He got off the airplane, an electric guitar slung over his shoulder, eyes staring at the floor, and wearing some old rocker T-shirt. My parents took him in, gave him a bed, and made sure he got his G.E.D. He was 17. He was….is….my cousin.
I showed him my classical guitar. I think I played a few arpeggios for him. He seemed intrigued. When I saw him again he had learned to play a few songs on my dad’s guitar better than I had learned to play after a year of lessons. I forgave him for it, and we went off to see the DaVinci exhibit to celebrate our shared love of art. I had stopped drawing years before, to have babies, but he kept it up and took up painting.
He met a cute little blond. They got married, had the house, the two kids. It didn’t work out. He got bitter, really bitter. He would come and go, usually just showing up around the holidays, then even that stopped. I got a bad feeling. We all got a bad feeling.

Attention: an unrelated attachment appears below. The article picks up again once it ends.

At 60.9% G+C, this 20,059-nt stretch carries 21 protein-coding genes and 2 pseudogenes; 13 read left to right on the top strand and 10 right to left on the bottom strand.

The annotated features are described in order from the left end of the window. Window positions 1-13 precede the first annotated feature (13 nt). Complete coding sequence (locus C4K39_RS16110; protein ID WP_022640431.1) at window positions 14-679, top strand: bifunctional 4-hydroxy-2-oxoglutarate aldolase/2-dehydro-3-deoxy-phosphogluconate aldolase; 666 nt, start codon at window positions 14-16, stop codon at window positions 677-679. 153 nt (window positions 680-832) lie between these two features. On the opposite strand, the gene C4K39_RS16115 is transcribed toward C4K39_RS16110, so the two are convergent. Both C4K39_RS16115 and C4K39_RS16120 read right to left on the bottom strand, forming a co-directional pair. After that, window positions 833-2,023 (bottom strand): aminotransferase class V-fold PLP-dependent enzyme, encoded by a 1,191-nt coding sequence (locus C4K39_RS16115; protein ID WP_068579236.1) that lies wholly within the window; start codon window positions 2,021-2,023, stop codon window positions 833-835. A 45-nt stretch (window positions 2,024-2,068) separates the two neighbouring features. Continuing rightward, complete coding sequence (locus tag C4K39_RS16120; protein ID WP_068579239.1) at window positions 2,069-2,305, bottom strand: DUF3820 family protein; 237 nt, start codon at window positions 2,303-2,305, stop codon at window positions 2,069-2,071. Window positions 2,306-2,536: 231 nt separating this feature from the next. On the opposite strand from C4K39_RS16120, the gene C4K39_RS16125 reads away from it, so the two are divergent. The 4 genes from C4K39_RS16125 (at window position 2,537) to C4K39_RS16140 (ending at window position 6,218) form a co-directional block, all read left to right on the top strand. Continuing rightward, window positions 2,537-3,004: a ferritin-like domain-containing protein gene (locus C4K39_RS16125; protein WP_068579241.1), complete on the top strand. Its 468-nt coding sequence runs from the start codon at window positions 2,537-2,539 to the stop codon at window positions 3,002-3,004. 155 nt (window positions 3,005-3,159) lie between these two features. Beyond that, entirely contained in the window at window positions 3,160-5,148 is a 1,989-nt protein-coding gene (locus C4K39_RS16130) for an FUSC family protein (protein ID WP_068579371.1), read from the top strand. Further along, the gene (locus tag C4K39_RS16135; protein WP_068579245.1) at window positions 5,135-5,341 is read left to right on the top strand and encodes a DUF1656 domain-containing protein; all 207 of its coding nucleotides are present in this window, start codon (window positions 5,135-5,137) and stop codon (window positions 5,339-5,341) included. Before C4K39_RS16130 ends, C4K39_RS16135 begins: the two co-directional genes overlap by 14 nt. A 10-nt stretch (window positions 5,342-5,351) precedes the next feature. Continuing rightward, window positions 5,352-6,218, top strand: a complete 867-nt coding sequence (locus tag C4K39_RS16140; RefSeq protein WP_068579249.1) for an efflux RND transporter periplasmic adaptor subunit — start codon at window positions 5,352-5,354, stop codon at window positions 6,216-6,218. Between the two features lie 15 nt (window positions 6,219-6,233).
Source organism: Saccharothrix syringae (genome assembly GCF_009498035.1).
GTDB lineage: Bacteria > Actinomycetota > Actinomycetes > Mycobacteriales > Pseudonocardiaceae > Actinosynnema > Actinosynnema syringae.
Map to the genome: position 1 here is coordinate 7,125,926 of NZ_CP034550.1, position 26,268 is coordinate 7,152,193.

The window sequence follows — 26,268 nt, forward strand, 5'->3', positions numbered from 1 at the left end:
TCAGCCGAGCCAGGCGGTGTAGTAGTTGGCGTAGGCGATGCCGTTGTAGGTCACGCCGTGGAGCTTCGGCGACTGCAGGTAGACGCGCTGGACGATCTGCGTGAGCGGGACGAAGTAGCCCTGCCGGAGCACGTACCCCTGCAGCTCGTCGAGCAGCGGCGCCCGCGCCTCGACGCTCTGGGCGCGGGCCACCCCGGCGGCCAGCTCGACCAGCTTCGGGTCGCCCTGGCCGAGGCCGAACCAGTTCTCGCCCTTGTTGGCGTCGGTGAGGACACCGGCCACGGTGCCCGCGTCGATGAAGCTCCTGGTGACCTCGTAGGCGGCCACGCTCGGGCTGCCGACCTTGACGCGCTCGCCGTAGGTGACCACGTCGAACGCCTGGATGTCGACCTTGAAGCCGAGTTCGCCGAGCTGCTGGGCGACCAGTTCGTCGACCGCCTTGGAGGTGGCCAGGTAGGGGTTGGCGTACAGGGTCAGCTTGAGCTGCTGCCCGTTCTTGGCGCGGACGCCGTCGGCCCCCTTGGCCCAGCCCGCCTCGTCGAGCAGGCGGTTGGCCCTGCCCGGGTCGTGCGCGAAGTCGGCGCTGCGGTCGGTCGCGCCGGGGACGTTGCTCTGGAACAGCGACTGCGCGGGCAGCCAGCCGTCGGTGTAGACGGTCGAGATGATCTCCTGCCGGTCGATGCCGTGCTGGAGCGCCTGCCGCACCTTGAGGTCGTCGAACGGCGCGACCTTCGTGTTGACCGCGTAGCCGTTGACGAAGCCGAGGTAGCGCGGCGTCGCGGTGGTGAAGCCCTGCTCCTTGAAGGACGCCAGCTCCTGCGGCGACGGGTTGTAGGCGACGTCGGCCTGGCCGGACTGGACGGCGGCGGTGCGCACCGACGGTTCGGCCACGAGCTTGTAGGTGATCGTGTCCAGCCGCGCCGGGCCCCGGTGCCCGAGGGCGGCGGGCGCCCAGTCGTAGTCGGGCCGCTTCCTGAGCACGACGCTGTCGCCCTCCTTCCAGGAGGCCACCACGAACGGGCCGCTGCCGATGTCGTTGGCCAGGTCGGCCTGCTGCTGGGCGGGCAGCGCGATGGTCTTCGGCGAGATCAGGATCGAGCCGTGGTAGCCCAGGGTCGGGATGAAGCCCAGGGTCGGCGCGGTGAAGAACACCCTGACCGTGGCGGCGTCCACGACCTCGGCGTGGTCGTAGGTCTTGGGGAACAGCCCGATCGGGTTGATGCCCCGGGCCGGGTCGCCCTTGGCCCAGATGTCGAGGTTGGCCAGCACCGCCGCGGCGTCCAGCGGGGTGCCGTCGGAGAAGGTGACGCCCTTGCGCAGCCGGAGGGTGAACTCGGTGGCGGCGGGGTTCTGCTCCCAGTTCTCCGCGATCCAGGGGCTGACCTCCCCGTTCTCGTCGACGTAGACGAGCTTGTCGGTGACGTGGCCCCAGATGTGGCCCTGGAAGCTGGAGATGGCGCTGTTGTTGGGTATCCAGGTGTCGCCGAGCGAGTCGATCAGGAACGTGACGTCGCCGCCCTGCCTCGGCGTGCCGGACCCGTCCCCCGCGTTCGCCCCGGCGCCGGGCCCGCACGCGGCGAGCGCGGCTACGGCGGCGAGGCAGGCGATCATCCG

We found him at a homeless camp during a frigid cold winter, his bitterness intact, irrational and delusional. He referred to the frozen dirt patch with ragged tarps, as “camping”. He had smoked infused clothes, numb feet, blackened and cracked fingers. My brother chased him down, and dragged him to a hotel. It took two showers and one bath to clean him up before putting him on a train to his sister.
All the signs for drug use were there, and mental illness. I blamed his arrogance. I blamed his artistic “genius”. I blamed his parents. I blamed his arrogance again. I cried for the waste he had made of his life, then asked God to give me the talent my cousin had squandered.
We all prayed he wouldn’t get off the train, and would make it all the way to CA. He did and his sister drove him directly to a hospital. A sinus infection, ear infections, confirmed frostbite in his feet, and the first admission of meth use. He broke down and sobbed, and agreed to therapy.
It’s a new start, but only the first step of a 100-mile walk. I hope he makes it. Either way, I asked God to let him keep his talent. He might need it someday, then I’ll draw another tree, green and lush, with all the hopes of spring, gladly drawn by my inexperienced hand.